The Smart List is a monthly list of multi-media recommendations on everything design, curated by Interwoven Design. At Interwoven we always have our eyes open for unexpected design moments as we make our way around New York City. Here are some of our favorite spots to appreciate public art. Take a tour of some of the best graffiti and street art in NYC, with featured work ranging from Harlem to Chinatown.
Crack is Wack by Keith Haring
East Harlem E. 128th St. and Harlem River Drive
Throughout his career as a street artist in the 1980s Haring dedicated time to public works, many of which held social messages. Crack is Wack is a mural inspired by the effects of the crack epidemic on New York City. Though it was originally unsanctioned it was later placed under the jurisdiction of the city.
Monkey Bar, Hotel Elysee
60 E. 54th St.
Monkey Bar opened inside the Hotel Elysee in the late 1930s. It was originally a classic piano bar but was christened ‘Monkey Bar’ in the 50s when caricaturist Charlie Wala hand painted murals of monkeys on all of the walls. The impressive history of the bar includes such regulars as Babe Ruth, Ava Gardner, and Tennessee Williams.
Hammer Boy by Banksy
Broadway & W. 79th St.
British street artist Banksy is known for his graffiti street art all over the world. He incorporates everyday objects in the streetscape into his compositions, creating playful and provocative vignettes. Hammer Boy is an ideal example of this technique, the silhouette of a young child swings a sledgehammer at the fire hydrant installed in the street.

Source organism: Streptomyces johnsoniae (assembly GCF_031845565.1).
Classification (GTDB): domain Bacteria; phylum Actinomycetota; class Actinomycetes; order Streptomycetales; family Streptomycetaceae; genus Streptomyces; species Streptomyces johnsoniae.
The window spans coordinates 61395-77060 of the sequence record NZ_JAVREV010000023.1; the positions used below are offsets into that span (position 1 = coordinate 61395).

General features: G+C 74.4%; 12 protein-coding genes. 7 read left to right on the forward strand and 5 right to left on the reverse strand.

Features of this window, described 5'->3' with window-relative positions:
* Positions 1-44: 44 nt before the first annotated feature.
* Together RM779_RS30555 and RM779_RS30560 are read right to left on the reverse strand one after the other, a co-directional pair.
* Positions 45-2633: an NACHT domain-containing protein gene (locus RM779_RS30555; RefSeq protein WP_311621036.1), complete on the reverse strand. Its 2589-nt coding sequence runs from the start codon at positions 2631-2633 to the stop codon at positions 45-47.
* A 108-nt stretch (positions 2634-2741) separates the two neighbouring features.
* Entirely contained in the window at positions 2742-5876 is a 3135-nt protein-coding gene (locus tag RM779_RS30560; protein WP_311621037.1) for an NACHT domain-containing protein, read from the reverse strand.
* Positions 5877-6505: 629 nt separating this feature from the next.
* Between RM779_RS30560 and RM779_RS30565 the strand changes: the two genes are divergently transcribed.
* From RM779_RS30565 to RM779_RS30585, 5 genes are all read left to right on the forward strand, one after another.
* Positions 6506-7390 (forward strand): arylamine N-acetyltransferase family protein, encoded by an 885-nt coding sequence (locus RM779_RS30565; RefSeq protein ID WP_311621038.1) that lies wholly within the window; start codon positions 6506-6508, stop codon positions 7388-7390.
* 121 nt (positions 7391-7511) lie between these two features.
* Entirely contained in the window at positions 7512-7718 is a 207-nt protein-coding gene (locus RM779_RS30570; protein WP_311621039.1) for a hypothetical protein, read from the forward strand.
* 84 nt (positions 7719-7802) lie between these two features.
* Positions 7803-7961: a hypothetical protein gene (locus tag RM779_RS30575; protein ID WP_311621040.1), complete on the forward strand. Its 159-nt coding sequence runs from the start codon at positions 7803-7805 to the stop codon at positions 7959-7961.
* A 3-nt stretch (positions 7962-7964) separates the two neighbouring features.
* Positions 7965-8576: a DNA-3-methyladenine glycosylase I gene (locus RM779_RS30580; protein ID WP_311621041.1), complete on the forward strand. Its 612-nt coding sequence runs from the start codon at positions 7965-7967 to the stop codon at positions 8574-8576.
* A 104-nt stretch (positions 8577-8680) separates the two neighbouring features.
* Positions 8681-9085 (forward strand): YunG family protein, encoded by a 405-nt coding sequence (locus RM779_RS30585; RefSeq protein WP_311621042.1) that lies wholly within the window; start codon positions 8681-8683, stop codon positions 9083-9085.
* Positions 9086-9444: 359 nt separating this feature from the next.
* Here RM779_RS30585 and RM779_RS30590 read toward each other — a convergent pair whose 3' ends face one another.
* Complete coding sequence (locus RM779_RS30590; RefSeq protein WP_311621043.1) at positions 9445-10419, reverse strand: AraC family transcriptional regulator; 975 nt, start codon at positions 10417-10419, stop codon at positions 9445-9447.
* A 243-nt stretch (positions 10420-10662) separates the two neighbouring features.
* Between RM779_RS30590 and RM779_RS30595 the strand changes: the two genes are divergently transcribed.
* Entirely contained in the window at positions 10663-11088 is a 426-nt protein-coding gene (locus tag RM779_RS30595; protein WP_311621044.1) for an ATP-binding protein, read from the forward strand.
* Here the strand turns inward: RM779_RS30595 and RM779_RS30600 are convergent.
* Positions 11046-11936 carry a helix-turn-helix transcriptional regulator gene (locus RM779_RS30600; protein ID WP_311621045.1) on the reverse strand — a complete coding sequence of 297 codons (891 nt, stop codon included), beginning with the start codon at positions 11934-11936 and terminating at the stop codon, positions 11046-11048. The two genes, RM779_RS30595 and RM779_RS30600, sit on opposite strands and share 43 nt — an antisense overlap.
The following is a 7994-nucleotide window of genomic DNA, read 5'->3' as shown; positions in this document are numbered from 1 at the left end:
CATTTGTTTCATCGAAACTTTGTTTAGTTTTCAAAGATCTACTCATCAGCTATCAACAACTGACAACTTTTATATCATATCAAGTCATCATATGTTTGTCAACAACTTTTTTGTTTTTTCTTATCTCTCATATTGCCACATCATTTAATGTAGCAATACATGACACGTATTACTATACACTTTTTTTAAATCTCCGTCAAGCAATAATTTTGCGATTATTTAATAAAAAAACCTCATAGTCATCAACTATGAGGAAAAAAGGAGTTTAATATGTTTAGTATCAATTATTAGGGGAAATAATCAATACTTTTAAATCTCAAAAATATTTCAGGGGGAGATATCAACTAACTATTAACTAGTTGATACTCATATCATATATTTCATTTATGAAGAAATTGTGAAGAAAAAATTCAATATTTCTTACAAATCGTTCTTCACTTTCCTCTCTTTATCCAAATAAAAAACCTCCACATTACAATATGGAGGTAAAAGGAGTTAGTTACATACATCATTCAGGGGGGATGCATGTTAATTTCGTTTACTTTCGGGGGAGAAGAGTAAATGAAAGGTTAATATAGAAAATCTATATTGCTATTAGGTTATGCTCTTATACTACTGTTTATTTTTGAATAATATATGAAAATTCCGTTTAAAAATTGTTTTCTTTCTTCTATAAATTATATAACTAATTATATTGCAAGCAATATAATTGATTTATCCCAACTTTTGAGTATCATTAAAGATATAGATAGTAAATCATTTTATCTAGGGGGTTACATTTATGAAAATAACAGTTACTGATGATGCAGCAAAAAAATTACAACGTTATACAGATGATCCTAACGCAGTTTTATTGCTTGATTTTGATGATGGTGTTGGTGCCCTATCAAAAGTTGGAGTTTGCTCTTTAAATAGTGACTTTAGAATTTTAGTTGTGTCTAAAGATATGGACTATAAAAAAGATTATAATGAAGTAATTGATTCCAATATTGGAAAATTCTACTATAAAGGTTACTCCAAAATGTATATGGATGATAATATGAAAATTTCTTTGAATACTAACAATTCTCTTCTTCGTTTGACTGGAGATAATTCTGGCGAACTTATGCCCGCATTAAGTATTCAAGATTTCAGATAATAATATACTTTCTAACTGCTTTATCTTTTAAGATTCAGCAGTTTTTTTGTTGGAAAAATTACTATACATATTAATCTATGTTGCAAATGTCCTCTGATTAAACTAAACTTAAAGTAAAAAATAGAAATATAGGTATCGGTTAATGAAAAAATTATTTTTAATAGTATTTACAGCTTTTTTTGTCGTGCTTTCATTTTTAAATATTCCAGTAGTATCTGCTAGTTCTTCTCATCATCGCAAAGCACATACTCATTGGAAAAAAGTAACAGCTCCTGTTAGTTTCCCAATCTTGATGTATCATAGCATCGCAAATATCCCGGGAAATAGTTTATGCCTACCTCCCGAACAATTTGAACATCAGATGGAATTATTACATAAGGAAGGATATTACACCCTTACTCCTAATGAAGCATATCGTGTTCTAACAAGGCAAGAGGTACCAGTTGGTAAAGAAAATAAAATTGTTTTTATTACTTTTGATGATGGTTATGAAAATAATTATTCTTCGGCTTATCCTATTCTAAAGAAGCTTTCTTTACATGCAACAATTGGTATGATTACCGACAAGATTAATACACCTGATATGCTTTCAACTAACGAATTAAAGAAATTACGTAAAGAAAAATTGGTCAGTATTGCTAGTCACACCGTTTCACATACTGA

Graffiti Hall of Fame
East Harlem 1587 Madison Ave.
Harlem community leader Ray “Sting Ray” Rodriguez established the walls of the Jackie Robinson Educational Complex’s schoolyard as the Graffiti Hall of Fame, home to outstanding street art for more than 30 years. The motto of the schoolyard is “Strictly Kings or Better,” and the pieces on display are of the highest quality.
Bushwick St. Nicholas Ave.
The Bushwick Collective is a graffiti and street art project created by artists from all over the world. They are especially known for their annual block party in August, at which thousands come together for food, dancing, and incredible street art.
Rice Terraces by Dasic Fernandez
Rice Terraces is a vibrant work of street art that is actually on the streets themselves, brightening Chinatown Manhattan’s Open Street and encouraging community engagement. The colorful layers are inspired by Chinese rice cultivation terraces, bringing a classic element of the Chinese landscape into the urban environment.
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